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Am J Prev Med. 2009 Jun;36(6):527-37. doi: 10.1016/j.amepre.2009.01.033. Epub 2009 Apr 11.

After-school program impact on physical activity and fitness: a meta-analysis.

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  • 1Department of Exercise Science, Arnold School of Public Health, University of South Carolina, Columbia, South Carolina 29208, USA. beets@mailbox.sc.edu

Abstract

CONTEXT:

The majority of children do not participate in sufficient amounts of daily, health-enhancing physical activity. One strategy to increase activity is to promote it within the after-school setting. Although promising, the effectiveness of this strategy is unclear. A systematic review was performed summarizing the research conducted to date regarding the effectiveness of after-school programs in increasing physical activity.

EVIDENCE ACQUISITION:

Databases, journals, and review articles were searched for articles published between 1980 and February 2008. Meta-analysis was conducted during July of 2008. Included articles had the following characteristics: findings specific to an after-school intervention in the school setting; subjects aged <or=18 years; an intervention component designed to promote physical activity; outcome measures of physical activity, related constructs, and/or physical fitness. Study outcomes were distilled into six domains: physical activity, physical fitness, body composition, blood lipids, psychosocial constructs, and sedentary activities. Effect sizes (Hedge's g) were calculated within and across studies for each domain, separately.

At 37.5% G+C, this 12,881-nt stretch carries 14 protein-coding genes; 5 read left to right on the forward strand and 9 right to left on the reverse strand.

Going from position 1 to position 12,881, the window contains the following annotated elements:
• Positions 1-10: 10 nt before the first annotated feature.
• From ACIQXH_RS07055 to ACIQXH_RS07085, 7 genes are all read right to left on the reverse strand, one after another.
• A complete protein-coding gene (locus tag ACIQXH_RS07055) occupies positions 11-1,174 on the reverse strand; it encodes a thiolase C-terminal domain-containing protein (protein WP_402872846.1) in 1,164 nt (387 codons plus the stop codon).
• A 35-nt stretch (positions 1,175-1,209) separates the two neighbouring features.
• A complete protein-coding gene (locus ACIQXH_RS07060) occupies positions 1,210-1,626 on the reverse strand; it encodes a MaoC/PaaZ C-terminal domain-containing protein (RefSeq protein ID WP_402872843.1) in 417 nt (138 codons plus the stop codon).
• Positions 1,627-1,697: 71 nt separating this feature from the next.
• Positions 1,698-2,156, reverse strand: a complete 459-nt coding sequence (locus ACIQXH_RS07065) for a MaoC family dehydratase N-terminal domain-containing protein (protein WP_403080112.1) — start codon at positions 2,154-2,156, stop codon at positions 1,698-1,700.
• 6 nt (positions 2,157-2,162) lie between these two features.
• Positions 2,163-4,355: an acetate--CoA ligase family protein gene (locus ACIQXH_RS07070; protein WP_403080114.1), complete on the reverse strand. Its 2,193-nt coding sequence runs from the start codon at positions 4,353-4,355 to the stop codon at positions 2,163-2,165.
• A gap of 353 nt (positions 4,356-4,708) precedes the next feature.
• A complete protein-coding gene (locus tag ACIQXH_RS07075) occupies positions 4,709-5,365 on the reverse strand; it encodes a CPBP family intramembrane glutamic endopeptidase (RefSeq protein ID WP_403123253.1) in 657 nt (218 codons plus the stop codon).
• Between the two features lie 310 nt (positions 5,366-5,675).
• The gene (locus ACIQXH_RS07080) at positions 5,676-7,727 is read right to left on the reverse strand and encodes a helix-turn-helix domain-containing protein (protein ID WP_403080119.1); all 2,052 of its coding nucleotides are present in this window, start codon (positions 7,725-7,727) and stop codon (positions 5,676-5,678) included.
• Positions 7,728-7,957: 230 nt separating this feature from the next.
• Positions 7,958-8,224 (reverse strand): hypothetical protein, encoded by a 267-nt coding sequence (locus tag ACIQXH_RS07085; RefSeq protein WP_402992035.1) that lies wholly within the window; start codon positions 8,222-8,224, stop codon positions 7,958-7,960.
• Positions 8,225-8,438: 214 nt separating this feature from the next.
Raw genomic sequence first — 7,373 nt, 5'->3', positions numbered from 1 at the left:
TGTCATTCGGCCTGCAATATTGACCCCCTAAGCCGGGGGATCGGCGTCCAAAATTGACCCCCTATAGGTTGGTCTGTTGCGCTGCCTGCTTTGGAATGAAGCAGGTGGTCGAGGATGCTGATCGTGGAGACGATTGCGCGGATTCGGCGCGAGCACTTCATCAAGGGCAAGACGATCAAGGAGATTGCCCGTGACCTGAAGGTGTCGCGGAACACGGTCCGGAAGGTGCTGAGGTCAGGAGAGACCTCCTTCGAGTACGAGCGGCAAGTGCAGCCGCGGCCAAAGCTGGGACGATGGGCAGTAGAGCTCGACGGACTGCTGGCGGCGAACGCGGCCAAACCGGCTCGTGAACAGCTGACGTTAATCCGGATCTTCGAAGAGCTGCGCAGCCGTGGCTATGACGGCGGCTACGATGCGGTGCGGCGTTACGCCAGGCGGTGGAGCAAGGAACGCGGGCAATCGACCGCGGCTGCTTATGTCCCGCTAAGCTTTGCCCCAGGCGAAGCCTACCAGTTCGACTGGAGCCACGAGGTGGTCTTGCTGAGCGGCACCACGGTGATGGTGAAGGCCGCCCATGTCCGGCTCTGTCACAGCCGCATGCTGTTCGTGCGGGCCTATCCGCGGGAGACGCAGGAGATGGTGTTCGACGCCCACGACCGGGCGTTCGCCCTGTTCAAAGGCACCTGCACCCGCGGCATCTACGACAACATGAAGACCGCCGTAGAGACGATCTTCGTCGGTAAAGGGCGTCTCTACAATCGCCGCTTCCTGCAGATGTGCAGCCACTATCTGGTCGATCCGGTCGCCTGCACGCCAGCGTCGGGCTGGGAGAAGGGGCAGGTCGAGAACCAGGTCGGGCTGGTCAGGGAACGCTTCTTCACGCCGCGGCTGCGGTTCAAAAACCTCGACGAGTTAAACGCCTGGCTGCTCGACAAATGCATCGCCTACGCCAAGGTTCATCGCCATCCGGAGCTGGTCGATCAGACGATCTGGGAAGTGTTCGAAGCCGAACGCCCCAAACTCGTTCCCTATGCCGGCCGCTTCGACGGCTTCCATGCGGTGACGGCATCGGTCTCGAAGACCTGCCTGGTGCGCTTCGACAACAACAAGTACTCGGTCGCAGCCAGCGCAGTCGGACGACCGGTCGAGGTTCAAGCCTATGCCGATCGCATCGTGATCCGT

EVIDENCE SYNTHESIS:

Of the 797 articles found, 13 unique articles describing findings from 11 after-school interventions were reviewed. Although physical activity was a primary component of all the tested interventions, only eight studies measured physical activity. From the six domains, positive effect sizes were demonstrated for physical activity (0.44 [95% CI=0.28-0.60]); physical fitness (0.16 [95% CI=0.01-0.30]); body composition (0.07 [95% CI=0.03-0.12]); and blood lipids (0.20 [95% CI=0.06-0.33]).

CONCLUSIONS:

The limited evidence suggests that after-school programs can improve physical activity levels and other health-related aspects. Additional studies are required that provide greater attention to theoretical rationale, levels of implementation, and measures of physical activity within and outside the intervention.

PMID:
19362799
[PubMed - indexed for MEDLINE]
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